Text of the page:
In Yoga, what is the Pigeon Pose?

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  • Written By: B. Miller
  • Edited By: Andrew Jones
  • Last Modified Date: 24 December 2019
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In yoga, the pigeon pose, or Eka Pada Rajakapotasana in Sanskrit, is a seated asana. It is a hip opener, which means that the intention of this posture is to stretch and open the muscles of the hips and pelvis. The pigeon pose can be modified for beginners or made more difficult for advanced students; in any yoga posture, it is best to listen to the body, and not press it beyond its limitations. This pose should be done on a yoga mat, and it may be necessary for beginner students to use a blanket or bolster.

The pigeon pose is typically entered from downward-facing dog. From downward-facing dog, one drops to all fours, making certain that the knees are directly under the hips, while the hands are slightly in front of the shoulders. Then, slide the right knee forward to meet the right wrist, angle it slightly to the right side of the body, and place the right foot in front of the left knee. The right leg should now be resting on its side, at an angle.


Next, slide the left leg straight back, and flatten the thigh against the floor. The leg should be as straight as possible, without rotating the hips. The leg may rotate inward slightly. Place the right buttock against the floor after squaring the hips; here is where a blanket or bolster may be used if the hips are not flexible enough to allow it to reach the floor. The hands should be resting on the floor at the sides.

Beginner students may stop here and simply breathe within the stretch. Some choose to continue the stretch by leaning forward, keeping the back straight, and resting the chest against the top of the right thigh, stretching the arms forward. Another method is to sit back up straight, lengthen the lower back, and begin a gentle backbend by lifting the chest and looking up. Even more advanced students may bend the left leg up toward the ceiling, reach behind them, and grab hold of the foot during this pigeon pose backbend. In this position, with the puffed chest, one most resembles a pigeon, which is where the pigeon pose gets its name.

To exit the pigeon pose it is best to do so slowly. Return the hands to the sides, and slowly slide the left leg forward and press back into being on all fours once again. Next, enter downward-facing dog; when one is ready to complete the pigeon pose on the other side of the body, drop back onto all fours and repeat the process. This pose can be difficult, and if anything feels painful, it is best to stop. It might be a good idea to look for diagrams, photos or a video online if unsure how the asana is supposed to look.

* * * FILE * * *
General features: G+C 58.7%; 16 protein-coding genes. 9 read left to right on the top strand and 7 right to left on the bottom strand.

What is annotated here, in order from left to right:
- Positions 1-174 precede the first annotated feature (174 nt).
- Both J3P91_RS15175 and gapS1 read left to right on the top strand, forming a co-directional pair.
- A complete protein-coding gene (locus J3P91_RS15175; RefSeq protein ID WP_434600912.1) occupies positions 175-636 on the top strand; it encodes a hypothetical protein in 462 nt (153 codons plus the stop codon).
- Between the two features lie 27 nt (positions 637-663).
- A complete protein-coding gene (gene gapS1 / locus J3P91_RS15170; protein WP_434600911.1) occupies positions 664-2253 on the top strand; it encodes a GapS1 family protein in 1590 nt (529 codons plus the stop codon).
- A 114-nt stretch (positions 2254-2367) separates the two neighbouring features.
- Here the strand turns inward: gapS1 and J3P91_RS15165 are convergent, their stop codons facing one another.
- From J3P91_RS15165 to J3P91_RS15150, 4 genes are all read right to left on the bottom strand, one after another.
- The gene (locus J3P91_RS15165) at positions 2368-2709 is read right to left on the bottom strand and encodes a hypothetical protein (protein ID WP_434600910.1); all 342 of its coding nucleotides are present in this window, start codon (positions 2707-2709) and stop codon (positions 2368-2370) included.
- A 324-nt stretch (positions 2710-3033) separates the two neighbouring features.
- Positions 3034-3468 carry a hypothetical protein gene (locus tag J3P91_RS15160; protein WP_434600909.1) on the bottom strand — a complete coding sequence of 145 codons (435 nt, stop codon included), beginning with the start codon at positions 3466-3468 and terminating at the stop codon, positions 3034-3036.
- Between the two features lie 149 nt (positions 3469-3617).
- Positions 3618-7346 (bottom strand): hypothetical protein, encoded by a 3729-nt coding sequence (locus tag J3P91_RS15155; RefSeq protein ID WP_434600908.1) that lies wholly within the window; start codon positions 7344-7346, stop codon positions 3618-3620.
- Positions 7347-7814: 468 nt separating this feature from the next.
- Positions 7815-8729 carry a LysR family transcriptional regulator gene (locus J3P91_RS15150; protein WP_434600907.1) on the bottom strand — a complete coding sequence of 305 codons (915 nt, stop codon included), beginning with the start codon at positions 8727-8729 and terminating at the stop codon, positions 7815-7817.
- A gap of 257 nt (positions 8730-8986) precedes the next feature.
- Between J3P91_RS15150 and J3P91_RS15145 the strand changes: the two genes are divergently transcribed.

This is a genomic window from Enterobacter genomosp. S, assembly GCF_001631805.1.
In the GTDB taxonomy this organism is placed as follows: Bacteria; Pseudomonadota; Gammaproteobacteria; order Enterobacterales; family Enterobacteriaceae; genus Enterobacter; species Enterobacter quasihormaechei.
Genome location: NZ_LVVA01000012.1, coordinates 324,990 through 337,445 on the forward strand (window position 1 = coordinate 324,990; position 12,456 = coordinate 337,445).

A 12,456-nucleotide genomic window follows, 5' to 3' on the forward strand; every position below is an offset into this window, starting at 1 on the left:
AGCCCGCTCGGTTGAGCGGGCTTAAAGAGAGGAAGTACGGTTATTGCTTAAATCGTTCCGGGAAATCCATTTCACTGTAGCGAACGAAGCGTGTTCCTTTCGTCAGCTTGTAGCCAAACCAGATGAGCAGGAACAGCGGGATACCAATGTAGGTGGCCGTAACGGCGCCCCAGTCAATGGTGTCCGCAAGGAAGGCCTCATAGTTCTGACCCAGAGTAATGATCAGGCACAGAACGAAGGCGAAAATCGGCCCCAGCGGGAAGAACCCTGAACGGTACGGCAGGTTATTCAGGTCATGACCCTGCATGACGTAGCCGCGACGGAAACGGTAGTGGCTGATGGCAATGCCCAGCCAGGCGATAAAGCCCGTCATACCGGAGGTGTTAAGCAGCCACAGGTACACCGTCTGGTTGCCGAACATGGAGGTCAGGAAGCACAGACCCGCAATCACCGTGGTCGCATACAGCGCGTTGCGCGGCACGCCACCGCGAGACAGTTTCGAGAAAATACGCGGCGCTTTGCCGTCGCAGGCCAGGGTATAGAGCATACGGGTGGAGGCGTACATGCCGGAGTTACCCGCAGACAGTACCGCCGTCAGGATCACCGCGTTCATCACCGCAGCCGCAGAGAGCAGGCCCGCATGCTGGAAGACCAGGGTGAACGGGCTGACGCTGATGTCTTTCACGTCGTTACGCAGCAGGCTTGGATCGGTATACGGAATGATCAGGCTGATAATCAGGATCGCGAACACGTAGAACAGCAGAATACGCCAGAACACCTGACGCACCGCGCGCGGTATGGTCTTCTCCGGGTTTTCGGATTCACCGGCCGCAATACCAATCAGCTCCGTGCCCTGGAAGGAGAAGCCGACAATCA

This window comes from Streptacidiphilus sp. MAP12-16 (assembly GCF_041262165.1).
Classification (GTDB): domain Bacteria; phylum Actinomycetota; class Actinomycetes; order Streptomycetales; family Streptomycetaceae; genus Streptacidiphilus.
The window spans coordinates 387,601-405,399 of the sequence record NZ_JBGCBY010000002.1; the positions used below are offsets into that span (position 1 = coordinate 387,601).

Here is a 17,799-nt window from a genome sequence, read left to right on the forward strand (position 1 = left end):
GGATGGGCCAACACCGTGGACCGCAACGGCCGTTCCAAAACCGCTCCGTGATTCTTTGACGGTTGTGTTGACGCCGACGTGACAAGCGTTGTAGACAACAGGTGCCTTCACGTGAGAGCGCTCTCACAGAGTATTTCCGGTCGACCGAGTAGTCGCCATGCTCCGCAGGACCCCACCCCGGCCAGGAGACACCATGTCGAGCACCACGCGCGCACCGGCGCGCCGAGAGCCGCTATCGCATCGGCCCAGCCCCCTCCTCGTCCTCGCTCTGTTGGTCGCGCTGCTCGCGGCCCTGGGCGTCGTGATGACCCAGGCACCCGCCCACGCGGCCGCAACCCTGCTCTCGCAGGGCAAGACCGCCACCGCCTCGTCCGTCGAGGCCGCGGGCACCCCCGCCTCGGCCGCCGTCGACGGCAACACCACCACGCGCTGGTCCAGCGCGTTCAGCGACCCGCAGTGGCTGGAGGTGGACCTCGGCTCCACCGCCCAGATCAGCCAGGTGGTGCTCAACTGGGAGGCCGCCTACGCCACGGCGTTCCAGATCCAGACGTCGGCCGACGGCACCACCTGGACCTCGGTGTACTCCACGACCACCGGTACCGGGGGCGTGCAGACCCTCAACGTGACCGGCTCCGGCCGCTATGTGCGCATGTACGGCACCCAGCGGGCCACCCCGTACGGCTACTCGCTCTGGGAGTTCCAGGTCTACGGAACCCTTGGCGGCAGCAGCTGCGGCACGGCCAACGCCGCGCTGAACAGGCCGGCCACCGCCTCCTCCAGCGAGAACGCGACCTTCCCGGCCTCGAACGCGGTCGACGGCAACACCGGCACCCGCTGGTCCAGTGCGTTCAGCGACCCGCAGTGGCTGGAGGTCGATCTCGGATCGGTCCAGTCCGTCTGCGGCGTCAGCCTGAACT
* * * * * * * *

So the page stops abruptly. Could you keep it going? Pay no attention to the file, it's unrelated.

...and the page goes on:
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Post 3

@ysmina-- You know that you can do a modified version of the pigeon pose right? You can do it on a chair or on a bed by folding your leg in front of you and leaning down. Do ask your yoga teacher to show you. Yoga is something that everyone can do, that's why there are modified versions of almost all poses.

Post 2

@ysmina-- It's okay. I can't do the advanced version of the pigeon pose either.

Even though yoga is a fairly easy and gentle exercise it is possible to injure oneself if one pushes too far with the poses. You have to listen to your body and stop when it tells you to. Otherwise, you could tear a muscle or cause an even more dangerous injury. Yoga is not supposed to be painful or difficult. It's about working with our body and connecting with it. Forcing ourselves to do poses we can't do is certainly not the way to connect.

So keep doing the pigeon pose but only do what you can.

Post 1

I can do the beginner's version of the pigeon pose but I can't do the full posture. It's very difficult.

The beginner's version is fairly easy. After sitting on the thigh, I can reach forward, put my forehead on the floor and my hands forward. But this is the most I can do. The full posture involves holding the foot in the back with one hand above. This makes a swan or pigeon like appearance and it's the ultimate stretch. I'm sure I will get there one day but I need to stretch and practice a lot more before I get there.

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